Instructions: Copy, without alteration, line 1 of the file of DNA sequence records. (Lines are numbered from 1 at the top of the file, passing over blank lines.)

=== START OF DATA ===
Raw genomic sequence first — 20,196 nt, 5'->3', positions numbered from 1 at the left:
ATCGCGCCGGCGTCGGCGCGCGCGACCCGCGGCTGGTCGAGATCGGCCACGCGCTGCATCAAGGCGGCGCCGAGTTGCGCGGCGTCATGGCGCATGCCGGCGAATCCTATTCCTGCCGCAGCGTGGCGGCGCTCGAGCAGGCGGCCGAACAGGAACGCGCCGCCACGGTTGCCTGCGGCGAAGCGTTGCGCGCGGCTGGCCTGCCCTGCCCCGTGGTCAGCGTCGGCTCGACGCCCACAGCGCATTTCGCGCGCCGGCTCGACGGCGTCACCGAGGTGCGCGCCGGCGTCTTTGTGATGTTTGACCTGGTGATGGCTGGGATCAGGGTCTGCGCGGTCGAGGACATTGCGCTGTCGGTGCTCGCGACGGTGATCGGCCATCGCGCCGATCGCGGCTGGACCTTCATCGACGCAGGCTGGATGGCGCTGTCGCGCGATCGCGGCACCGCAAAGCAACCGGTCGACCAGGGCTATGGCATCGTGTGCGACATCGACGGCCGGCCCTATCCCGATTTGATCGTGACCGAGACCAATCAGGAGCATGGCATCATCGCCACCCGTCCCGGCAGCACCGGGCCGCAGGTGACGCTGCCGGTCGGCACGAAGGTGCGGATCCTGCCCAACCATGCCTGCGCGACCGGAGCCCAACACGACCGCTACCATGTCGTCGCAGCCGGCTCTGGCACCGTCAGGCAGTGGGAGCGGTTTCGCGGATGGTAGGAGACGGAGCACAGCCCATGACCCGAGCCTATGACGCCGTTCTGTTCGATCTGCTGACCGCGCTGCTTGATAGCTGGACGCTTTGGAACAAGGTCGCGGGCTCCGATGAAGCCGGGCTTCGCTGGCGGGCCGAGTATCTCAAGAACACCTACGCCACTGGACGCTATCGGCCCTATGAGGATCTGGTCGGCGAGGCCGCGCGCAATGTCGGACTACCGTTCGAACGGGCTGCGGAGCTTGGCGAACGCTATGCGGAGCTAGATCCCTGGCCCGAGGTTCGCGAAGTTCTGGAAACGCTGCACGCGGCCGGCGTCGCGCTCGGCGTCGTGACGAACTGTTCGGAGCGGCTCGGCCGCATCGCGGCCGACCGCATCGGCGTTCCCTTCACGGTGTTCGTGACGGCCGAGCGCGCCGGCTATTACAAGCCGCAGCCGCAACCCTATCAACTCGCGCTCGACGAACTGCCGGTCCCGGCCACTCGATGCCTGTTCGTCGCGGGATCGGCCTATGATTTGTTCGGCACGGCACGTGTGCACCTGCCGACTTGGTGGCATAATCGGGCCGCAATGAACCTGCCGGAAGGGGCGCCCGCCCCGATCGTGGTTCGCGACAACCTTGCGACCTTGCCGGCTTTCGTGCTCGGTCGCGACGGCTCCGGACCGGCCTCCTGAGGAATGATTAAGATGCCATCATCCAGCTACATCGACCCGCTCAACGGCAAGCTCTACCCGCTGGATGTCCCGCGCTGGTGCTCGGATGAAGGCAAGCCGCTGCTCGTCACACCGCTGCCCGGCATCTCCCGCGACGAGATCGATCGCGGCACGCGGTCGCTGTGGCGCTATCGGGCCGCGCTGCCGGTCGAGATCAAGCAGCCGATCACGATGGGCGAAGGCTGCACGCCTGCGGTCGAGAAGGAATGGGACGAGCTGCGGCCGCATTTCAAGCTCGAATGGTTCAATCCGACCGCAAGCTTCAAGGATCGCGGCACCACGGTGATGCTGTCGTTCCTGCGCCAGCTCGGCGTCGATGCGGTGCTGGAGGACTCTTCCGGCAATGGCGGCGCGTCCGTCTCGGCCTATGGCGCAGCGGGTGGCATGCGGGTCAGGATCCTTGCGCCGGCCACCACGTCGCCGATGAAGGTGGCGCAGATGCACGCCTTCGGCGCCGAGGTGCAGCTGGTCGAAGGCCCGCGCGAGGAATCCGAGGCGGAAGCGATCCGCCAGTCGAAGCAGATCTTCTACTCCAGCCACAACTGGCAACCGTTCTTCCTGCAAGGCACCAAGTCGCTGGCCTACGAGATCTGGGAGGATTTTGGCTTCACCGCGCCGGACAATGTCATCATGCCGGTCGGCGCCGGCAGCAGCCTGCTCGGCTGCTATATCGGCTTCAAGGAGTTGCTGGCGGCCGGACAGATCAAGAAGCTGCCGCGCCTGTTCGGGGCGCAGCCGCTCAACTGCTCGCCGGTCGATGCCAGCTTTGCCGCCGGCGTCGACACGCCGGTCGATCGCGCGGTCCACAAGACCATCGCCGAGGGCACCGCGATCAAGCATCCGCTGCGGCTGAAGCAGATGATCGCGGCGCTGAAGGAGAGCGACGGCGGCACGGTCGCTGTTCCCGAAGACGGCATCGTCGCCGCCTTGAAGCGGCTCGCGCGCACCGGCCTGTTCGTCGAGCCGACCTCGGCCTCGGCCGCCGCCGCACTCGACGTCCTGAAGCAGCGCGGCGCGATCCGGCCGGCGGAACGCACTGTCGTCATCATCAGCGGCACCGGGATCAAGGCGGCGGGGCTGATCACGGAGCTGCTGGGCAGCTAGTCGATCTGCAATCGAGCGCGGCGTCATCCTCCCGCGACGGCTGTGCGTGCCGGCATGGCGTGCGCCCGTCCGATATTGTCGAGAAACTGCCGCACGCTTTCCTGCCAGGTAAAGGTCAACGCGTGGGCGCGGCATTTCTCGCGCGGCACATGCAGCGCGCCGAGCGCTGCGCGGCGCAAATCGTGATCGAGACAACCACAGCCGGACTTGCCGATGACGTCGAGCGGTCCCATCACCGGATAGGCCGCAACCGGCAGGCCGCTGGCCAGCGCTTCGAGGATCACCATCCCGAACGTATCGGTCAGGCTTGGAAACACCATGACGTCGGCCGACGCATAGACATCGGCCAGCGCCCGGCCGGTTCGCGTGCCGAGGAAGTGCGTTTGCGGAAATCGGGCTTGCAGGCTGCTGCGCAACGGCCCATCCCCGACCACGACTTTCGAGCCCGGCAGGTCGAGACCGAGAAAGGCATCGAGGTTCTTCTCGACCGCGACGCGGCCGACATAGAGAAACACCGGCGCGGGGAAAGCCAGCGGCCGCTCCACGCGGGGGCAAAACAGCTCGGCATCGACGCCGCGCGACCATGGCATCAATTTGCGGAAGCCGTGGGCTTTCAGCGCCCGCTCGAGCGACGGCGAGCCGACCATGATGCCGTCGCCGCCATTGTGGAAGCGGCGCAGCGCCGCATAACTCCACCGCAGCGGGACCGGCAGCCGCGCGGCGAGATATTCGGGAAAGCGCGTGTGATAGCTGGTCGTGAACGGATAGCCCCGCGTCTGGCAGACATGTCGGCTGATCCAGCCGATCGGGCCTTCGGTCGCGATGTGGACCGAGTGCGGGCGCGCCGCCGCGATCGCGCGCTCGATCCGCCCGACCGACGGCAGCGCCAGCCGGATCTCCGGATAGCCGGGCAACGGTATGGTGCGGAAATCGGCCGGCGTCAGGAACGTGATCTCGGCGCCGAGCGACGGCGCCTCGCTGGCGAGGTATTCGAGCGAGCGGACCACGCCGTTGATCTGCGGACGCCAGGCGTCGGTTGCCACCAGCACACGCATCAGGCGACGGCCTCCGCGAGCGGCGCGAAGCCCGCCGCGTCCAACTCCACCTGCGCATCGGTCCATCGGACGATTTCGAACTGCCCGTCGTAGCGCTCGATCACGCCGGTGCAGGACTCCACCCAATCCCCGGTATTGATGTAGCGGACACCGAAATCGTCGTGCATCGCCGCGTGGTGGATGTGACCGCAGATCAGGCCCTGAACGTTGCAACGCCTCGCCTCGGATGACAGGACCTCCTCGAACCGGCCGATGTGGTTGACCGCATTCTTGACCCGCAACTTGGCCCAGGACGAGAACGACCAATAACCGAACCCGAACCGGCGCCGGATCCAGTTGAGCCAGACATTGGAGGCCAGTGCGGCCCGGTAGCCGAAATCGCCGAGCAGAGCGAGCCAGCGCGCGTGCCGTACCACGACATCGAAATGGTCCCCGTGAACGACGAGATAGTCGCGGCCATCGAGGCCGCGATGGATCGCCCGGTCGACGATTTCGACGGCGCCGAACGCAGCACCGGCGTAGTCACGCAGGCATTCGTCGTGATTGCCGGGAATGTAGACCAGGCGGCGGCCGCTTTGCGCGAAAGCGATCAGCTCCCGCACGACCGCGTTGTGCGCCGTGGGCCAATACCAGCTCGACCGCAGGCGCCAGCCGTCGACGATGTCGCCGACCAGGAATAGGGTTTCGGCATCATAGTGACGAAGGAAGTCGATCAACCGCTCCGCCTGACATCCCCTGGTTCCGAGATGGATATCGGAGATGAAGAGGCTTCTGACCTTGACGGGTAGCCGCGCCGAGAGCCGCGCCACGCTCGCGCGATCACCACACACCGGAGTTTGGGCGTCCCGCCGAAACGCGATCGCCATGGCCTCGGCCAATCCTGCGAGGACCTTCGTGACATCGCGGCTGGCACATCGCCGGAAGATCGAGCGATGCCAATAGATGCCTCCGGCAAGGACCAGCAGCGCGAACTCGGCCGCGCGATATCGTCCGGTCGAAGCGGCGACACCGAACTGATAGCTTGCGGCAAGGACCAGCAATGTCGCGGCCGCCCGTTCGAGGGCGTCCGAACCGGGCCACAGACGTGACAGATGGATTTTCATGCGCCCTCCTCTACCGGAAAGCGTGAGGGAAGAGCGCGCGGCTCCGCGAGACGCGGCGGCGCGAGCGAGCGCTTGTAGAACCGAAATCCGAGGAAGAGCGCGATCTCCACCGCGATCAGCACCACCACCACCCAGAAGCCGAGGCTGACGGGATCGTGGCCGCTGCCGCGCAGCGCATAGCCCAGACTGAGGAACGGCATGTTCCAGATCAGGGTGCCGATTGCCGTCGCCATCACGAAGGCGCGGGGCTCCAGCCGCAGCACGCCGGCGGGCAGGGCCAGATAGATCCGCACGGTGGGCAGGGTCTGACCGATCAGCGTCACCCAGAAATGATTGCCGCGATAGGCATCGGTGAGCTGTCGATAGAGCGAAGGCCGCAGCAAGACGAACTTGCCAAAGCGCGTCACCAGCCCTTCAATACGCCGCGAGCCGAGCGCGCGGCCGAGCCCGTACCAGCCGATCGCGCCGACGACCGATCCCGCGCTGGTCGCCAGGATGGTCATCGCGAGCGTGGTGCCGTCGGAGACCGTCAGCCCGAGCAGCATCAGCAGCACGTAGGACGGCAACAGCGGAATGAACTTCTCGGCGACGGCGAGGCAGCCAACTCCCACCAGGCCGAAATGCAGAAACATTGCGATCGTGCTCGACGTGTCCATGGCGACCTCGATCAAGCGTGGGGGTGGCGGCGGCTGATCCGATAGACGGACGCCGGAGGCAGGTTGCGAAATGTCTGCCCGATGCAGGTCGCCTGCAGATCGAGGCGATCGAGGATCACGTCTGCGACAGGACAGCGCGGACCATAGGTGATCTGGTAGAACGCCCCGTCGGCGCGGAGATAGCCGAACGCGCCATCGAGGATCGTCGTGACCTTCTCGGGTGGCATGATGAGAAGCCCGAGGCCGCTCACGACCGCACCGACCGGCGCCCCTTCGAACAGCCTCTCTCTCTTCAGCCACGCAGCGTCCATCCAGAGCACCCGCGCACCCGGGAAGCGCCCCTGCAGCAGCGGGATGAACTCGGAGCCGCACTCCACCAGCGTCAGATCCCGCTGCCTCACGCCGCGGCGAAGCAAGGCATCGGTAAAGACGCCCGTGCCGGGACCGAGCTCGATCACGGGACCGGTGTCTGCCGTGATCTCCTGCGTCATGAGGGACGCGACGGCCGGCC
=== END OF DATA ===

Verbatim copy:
Raw genomic sequence first — 20,196 nt, 5'->3', positions numbered from 1 at the left: